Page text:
Men's Golf in Third Place at Pac-10 Championships
April 27, 2001
PALO ALTO, Calif. - The University of Arizona men's golf team stands in third place after the first day of play at the 2001 Pacific-10 Conference Championships Friday with a 36-hole total of 703.
With two rounds scheduled on Friday, the Wildcats carded its fifth and sixth consecutive rounds under par this spring and stand in third place. UA opened with a 352 (-3) and followed that with a 351 (-4) in the nightcap to tally a 703 (-7) for the day. USC leads the event at 693 (-17), four strokes ahead of second-place Arizona Sate (-13).
UA sophomore Ricky Barnes holds the individual lead after firing a 65-66=131 to close the first day at 11-under par. For Barnes, it was his best opening two rounds of golf since winning the Savane College All-America Golf Classic in November with a record-setting 196 total. He is three shots ahead of teammate Chris Nallen, who finished the day at 134 (-8). Nallen, a freshman from Blairstown, N.J., equaled a career low with a 66 in the opening round. He won last week's U.S. Intercollegiate on the same Stanford Golf Course.
Sophomore Ricky Barnes continued his solid play by finishing in a tie for eighth place at 212 (-1). It was Barnes' fifth top-10 finish of the season. Teammate Reid Hatley finished tied for 11th place with 213 (E), while junior Cody Beyer finished tied for 20th place at 215 (+2).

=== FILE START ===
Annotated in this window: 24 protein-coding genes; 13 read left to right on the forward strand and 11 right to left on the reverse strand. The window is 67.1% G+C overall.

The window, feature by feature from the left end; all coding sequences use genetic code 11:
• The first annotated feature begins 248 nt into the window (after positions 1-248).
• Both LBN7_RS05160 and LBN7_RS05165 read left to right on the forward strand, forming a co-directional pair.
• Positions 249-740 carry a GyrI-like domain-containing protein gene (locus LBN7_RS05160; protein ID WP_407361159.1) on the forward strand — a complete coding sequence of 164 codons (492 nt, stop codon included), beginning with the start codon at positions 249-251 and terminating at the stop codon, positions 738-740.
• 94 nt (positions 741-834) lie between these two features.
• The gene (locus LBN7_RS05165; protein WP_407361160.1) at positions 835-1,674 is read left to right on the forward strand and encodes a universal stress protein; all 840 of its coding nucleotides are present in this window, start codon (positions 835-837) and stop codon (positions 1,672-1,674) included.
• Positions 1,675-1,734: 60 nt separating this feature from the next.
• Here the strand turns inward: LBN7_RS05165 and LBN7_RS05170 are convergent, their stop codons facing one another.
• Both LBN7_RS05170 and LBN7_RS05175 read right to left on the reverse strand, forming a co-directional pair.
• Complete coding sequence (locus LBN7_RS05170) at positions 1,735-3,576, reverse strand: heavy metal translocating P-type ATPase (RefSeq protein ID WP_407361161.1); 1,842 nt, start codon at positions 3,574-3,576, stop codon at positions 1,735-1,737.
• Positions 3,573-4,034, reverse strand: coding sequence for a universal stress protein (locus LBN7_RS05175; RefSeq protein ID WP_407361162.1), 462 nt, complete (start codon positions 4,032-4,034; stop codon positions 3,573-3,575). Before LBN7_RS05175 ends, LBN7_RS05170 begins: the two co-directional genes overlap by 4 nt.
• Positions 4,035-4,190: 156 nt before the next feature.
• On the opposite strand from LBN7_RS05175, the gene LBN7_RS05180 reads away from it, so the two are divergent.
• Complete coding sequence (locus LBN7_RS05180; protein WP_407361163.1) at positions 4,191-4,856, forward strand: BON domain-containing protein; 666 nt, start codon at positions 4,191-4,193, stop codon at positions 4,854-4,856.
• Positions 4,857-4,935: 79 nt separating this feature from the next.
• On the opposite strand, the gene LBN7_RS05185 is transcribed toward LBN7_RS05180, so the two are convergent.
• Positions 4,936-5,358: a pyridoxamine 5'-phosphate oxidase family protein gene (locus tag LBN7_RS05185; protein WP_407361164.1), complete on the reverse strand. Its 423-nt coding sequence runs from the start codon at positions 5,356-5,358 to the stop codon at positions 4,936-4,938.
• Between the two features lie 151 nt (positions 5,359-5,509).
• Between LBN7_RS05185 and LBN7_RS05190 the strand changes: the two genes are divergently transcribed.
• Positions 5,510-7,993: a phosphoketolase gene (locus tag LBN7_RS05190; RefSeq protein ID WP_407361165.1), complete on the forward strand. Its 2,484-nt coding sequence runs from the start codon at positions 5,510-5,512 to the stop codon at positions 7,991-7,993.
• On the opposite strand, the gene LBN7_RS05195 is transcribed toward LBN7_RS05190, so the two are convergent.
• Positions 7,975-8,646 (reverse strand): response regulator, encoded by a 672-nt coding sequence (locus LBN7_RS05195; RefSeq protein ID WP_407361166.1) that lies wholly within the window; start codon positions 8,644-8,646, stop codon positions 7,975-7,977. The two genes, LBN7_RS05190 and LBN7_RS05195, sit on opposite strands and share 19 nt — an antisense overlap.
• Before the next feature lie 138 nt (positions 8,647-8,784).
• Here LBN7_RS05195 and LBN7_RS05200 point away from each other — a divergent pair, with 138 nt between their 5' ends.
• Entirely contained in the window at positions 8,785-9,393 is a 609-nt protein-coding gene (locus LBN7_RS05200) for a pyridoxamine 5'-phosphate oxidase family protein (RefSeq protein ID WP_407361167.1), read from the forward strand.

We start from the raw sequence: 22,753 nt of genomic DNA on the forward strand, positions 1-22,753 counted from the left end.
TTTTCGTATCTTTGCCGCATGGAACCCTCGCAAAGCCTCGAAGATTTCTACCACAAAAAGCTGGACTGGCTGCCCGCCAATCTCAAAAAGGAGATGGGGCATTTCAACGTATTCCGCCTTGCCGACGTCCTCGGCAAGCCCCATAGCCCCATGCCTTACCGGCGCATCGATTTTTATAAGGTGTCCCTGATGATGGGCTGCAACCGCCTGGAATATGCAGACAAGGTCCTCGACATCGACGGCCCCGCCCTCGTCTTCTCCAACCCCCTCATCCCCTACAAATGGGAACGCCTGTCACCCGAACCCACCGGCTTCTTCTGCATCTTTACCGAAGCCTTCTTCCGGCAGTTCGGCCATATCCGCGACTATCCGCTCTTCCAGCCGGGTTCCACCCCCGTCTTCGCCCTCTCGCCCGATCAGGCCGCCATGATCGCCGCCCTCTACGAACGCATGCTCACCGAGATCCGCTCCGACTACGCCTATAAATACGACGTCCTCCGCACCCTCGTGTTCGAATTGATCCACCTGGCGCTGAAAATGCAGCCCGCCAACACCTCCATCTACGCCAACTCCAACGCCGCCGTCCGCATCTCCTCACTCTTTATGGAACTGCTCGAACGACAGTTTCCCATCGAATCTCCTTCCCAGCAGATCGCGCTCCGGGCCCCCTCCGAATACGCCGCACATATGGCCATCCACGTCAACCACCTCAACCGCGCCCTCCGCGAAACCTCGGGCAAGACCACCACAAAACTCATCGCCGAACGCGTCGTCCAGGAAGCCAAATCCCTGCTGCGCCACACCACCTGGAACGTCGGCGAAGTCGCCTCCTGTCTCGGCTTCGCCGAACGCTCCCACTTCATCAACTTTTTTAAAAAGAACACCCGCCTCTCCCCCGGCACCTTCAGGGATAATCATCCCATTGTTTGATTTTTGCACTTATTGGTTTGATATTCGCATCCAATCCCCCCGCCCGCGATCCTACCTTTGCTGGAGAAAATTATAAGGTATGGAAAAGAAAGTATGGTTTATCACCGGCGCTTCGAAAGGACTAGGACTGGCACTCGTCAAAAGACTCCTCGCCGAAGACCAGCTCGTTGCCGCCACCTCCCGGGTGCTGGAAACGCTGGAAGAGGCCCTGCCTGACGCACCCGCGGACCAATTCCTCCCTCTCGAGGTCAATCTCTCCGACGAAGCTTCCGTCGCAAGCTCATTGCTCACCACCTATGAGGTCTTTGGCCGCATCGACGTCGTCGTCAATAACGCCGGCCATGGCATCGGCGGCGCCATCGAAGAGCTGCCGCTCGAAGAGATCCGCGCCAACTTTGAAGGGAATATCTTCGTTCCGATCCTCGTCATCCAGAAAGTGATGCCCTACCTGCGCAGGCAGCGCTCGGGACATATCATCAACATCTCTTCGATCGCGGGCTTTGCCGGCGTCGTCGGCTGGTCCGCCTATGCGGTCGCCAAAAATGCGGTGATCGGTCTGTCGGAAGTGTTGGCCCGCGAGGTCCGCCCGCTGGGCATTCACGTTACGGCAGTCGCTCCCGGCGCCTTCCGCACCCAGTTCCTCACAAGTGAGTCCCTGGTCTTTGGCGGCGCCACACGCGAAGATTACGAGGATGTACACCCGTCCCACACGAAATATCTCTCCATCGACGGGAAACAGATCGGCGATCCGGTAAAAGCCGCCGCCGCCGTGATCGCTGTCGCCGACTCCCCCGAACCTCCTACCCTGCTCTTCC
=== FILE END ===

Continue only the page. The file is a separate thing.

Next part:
Sophomore Reid Hatley is tied for 28th place at 143 (+1), while junior Cody Beyer is tied for 44th place at 147 (+5). Also competing for the Wildcats is freshman Andy Connell, who is tied for 50th at 149 (+7) and junior Ben Clark, who is tied for 52nd at 150 (+8).
After winning last week's U.S. Intercollegiate, Arizona seeks its second consecutive win and its first Pac-10 title since 1991.
The 72-hole Pac-10 Conference Championships are being contested at the Stanford Golf Course in Palo Alto, Calif. The course is a par 71, 6,786-yard layout. The Pac-10 Championships reward overall team depth by counting the five best individual scores out of six competing players per round. The event is also scheduled for 72 holes. Most college tournaments count the best four scores out of five competitors and cover 54 holes.
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